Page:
24. A Portrait of the Artist as a Young Man (By James Joyce -- 1916)

23. The Brothers Karamazov (By Fyodor Dostoevsky -- 1880)

22. Wuthering Heights (By Emily Bronte -- 1847)

21. An American Tragedy (By Theodore Dreiser -- 1925)

20. Lonesome Dove (By Larry McMurtry -- 1985)

19. Lolita (By Vladimir Nabokov -- 1955)

18. Moby-Dick (By Herman Melville -- 1851)

17. The Road (By Cormac McCarthy -- 2006)

16. Jane Eyre (By Charlotte Bronte -- 1847)

15. Ragtime (By E.L. Doctorow -- 1975)

14. Crime and Punishment (By Fyodor Dostoevsky -- 1867)

13. To Kill a Mockingbird (By Harper Lee -- 1960)

12. The Sound and the Fury (By William Faulkner -- 1929)

11. Mrs. Dalloway (By Virginia Woolf -- 1925)

10. Charlotte's Web (By E.B. White -- 1952)

Some pig, and some book. White's tearjerker made us all feel for that abattoir-destined pet and his arachnid friend.

9. Beloved (By Toni Morrison -- 1987)

Morrison's intricate novel about a black woman in Ohio after the Civil War, the restless spirit of her dead daughter, and a mysterious intruder called Beloved uses naturalism and supernaturalism to piece together a history of slavery and suffering.

8. The Rabbit quartet (By John Updike -- 1960-1990)

''Rabbit'' Angstrom runs from marriage and responsibility and runs smack into them again in Updike's masterful chronicle of a man's four-decade race against the American zeitgeist.

7. The Harry Potter series (By J.K. Rowling -- 1997-2007)

Surprised to see Harry so high on our list? Well, his is the richest coming-of-age tale ever. Thanks to Rowling's luminous storytelling and dazzling imagination, people will still be tearing through it in a hundred years.

6. My Antonia (By Willa Cather -- 1918)

Set against the unremitting bleakness of the Nebraska prairie, Cather's novel is literature's finest homage to the American West and the pioneers — especially the women — who settled it.

5. One Hundred Years of Solitude (By Gabriel Garcia Marquez -- 1967)

A family saga entwined with the history of a village, García Márquez's first masterpiece embraces all the big themes (love, war, death), deeply feeling the tragedy — and wisely seeing the comedy — of existence.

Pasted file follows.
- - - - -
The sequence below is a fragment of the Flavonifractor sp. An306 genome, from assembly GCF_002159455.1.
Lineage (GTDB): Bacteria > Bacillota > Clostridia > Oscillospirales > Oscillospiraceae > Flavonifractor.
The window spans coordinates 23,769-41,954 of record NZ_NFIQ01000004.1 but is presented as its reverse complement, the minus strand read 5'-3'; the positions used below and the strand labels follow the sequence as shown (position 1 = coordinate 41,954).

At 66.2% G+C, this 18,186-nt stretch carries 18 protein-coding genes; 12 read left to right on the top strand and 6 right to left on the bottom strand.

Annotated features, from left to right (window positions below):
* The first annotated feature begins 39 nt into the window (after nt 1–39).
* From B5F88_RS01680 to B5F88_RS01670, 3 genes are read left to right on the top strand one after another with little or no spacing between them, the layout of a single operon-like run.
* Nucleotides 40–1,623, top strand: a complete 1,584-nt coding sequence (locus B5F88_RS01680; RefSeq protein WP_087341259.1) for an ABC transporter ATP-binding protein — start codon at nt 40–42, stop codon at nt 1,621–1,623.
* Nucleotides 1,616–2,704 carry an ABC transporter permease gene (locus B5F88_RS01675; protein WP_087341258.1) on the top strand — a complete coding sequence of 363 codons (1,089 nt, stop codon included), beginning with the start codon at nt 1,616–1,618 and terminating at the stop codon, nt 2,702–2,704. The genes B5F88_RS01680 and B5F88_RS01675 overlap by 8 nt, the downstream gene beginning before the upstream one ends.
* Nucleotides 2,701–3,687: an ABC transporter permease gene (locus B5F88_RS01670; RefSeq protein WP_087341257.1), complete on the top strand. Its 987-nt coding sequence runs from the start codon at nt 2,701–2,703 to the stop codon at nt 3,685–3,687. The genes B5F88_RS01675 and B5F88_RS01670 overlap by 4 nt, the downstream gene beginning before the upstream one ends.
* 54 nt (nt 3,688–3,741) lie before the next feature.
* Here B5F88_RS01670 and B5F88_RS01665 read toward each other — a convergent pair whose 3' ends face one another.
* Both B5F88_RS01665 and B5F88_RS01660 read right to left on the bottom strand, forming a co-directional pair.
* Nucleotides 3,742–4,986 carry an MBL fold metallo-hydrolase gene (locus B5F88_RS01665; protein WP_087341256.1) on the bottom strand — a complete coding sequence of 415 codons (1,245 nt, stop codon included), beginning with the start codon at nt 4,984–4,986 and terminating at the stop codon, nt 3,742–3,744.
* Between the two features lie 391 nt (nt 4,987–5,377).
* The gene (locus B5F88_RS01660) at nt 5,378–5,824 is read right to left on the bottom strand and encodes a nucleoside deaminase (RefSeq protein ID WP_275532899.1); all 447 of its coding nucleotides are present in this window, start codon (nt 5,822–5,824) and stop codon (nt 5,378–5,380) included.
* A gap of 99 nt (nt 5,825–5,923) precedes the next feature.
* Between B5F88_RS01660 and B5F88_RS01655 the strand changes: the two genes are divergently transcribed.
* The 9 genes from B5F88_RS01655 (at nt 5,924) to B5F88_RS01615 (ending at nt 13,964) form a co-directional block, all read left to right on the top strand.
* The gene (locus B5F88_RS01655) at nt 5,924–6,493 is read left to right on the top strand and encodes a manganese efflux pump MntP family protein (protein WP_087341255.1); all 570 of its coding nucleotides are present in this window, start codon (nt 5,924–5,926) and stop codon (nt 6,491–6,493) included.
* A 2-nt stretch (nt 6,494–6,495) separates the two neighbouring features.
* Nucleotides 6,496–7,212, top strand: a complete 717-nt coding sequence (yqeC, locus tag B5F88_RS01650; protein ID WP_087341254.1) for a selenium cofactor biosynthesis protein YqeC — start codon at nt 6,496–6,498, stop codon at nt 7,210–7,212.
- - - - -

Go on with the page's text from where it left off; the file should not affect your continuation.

4. Great Expectations (By Charles Dickens -- 1861)

London is depicted in every shade of the industrial spectrum, from gray to soot-black, through the eyes of a young ragamuffin yearning for a better life. It's the greatest morality tale ever written — and the greatest soap opera, too.

3. Pride and Prejudice (By Jane Austen -- 1813)

The courtship of the spirited, tart-tongued Elizabeth Bennet and the haughty Mr. Darcy is an enormously satisfying love story that still crackles. But what makes the novel truly sing is the deceptive grace of Austen's prose as she limns the customs of her day with a sharp eye and a satirical wit. England comes alive through her wickedly smart drawing-room banter.

2. The Great Gatsby (By F. Scott Fitzgerald -- 1925)

You were probably forced to read it back when you were 16 — but that's not Fitzgerald's fault. Give the novel another try. It's an extraordinary feat of writing — sparse, cool, and elegant — as well as a riveting dissertation on the hollowness of the American dream as it played out during the champagne-fueled decadence of the Jazz Age.

1. Anna Karenina (By Leo Tolstoy -- 1878)

A staggering novel about an unhappily married Russian aristocrat who chases what she thinks is love at the expense of everything and everyone else. Novelists generally embrace tragic lovers, but Tolstoy was too hardcore for that. Anna Karenina is both a cautionary tale and an exhortation to live our best lives. There are novels on this list that are more perfectly engineered (No. 2 and No. 3, for instance). And there are definitely books that devote fewer pages to agrarianism (No. 2-No. 10). But Anna Karenina is an immersive contemplation of the heart and the conscience. Long before Oprah praised the novel, Dostoevsky, Faulkner, and Nabokov knelt before it in awe. We do too.